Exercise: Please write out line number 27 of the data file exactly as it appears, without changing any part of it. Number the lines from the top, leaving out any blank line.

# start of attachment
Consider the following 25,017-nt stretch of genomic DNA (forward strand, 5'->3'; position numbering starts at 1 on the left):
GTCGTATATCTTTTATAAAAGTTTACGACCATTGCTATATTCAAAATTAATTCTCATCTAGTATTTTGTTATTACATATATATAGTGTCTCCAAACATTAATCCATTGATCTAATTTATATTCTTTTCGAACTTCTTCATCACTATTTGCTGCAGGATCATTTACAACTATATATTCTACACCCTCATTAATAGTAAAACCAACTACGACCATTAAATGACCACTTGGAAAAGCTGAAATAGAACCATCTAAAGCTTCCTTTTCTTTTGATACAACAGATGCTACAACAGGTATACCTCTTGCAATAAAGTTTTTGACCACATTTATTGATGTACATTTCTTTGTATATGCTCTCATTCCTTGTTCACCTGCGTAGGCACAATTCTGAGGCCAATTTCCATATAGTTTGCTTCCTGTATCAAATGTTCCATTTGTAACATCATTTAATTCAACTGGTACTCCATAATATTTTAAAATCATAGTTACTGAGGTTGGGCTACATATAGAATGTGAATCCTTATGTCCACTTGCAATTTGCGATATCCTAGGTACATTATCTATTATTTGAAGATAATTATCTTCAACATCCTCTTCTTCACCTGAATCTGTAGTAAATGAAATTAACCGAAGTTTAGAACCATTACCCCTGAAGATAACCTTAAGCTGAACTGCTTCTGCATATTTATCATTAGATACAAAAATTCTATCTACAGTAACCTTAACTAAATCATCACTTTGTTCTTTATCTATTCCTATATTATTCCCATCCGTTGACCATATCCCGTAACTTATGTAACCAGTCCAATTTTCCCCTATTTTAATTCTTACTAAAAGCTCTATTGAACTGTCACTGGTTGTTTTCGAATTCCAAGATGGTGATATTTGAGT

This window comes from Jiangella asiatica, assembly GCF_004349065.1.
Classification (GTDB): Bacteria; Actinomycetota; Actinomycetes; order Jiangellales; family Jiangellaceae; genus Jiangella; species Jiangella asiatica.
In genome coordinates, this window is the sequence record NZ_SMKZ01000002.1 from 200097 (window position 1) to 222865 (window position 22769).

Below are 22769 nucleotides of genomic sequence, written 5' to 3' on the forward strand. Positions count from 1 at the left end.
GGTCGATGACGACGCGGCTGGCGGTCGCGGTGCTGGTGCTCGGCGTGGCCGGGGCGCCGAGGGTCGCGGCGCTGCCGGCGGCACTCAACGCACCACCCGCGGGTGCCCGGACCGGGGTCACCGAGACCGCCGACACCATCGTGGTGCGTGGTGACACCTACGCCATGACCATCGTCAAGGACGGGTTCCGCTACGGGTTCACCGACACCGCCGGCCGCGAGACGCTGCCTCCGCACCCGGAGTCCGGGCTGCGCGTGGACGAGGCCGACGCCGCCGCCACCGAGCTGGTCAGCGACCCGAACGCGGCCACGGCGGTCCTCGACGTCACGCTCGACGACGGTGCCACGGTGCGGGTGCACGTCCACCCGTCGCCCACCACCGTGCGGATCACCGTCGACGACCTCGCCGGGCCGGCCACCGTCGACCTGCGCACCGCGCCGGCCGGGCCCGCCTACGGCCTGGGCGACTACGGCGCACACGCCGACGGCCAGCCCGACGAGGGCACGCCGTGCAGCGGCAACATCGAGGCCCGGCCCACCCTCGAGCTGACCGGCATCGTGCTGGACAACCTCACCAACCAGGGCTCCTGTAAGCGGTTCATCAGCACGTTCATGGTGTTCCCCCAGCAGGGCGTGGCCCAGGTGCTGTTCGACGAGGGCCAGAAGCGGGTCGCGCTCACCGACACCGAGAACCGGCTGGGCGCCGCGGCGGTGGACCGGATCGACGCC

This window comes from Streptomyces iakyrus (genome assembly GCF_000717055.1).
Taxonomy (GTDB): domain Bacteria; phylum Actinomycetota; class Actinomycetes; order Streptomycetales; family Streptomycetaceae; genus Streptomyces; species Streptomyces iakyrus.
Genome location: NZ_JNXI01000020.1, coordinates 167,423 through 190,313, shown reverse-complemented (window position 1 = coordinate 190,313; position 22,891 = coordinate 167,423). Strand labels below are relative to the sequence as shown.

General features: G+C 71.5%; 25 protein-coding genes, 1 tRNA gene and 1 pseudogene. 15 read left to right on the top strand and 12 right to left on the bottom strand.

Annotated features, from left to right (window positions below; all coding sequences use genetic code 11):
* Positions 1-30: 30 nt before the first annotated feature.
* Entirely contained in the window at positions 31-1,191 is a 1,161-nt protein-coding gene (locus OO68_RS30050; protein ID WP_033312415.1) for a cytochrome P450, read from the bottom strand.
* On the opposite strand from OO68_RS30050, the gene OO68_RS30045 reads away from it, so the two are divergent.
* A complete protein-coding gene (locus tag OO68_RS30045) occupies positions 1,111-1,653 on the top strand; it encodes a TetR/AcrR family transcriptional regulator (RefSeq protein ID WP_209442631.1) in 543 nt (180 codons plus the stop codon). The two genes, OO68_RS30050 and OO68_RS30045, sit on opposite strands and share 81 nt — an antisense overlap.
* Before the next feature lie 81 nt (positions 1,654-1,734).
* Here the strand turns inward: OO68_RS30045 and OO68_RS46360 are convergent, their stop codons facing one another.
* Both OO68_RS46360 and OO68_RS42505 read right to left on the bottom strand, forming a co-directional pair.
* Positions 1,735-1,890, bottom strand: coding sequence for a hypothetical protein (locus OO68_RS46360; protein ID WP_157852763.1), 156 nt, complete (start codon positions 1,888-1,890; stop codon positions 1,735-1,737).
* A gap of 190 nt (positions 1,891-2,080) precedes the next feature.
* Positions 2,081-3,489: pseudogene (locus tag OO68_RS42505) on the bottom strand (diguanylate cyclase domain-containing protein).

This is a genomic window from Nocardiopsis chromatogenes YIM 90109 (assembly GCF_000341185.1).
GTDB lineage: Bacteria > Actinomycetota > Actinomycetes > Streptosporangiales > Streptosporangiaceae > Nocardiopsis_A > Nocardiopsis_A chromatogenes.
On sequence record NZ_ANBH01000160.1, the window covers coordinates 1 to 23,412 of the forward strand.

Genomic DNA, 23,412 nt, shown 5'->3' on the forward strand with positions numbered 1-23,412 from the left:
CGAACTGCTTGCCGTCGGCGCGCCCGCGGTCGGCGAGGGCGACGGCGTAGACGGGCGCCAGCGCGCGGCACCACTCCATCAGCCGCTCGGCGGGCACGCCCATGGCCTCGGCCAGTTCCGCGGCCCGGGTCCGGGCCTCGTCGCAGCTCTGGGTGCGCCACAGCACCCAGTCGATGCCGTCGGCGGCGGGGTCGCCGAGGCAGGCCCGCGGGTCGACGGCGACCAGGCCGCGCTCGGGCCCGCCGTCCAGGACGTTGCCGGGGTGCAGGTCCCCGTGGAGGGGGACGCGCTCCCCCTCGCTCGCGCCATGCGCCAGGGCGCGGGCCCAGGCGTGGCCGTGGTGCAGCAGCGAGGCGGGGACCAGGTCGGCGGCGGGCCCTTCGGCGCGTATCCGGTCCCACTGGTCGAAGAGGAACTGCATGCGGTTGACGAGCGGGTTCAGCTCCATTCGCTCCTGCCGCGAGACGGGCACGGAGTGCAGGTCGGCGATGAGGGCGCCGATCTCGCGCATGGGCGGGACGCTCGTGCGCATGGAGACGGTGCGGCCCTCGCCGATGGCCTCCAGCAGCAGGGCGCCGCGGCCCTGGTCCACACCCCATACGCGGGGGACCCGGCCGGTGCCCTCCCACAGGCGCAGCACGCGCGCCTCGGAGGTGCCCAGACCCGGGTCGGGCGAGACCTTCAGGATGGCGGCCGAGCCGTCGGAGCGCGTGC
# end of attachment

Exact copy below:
CGAACTGCTTGCCGTCGGCGCGCCCGCGGTCGGCGAGGGCGACGGCGTAGACGGGCGCCAGCGCGCGGCACCACTCCATCAGCCGCTCGGCGGGCACGCCCATGGCCTCGGCCAGTTCCGCGGCCCGGGTCCGGGCCTCGTCGCAGCTCTGGGTGCGCCACAGCACCCAGTCGATGCCGTCGGCGGCGGGGTCGCCGAGGCAGGCCCGCGGGTCGACGGCGACCAGGCCGCGCTCGGGCCCGCCGTCCAGGACGTTGCCGGGGTGCAGGTCCCCGTGGAGGGGGACGCGCTCCCCCTCGCTCGCGCCATGCGCCAGGGCGCGGGCCCAGGCGTGGCCGTGGTGCAGCAGCGAGGCGGGGACCAGGTCGGCGGCGGGCCCTTCGGCGCGTATCCGGTCCCACTGGTCGAAGAGGAACTGCATGCGGTTGACGAGCGGGTTCAGCTCCATTCGCTCCTGCCGCGAGACGGGCACGGAGTGCAGGTCGGCGATGAGGGCGCCGATCTCGCGCATGGGCGGGACGCTCGTGCGCATGGAGACGGTGCGGCCCTCGCCGATGGCCTCCAGCAGCAGGGCGCCGCGGCCCTGGTCCACACCCCATACGCGGGGGACCCGGCCGGTGCCCTCCCACAGGCGCAGCACGCGCGCCTCGGAGGTGCCCAGACCCGGGTCGGGCGAGACCTTCAGGATGGCGGCCGAGCCGTCGGAGCGCGTGC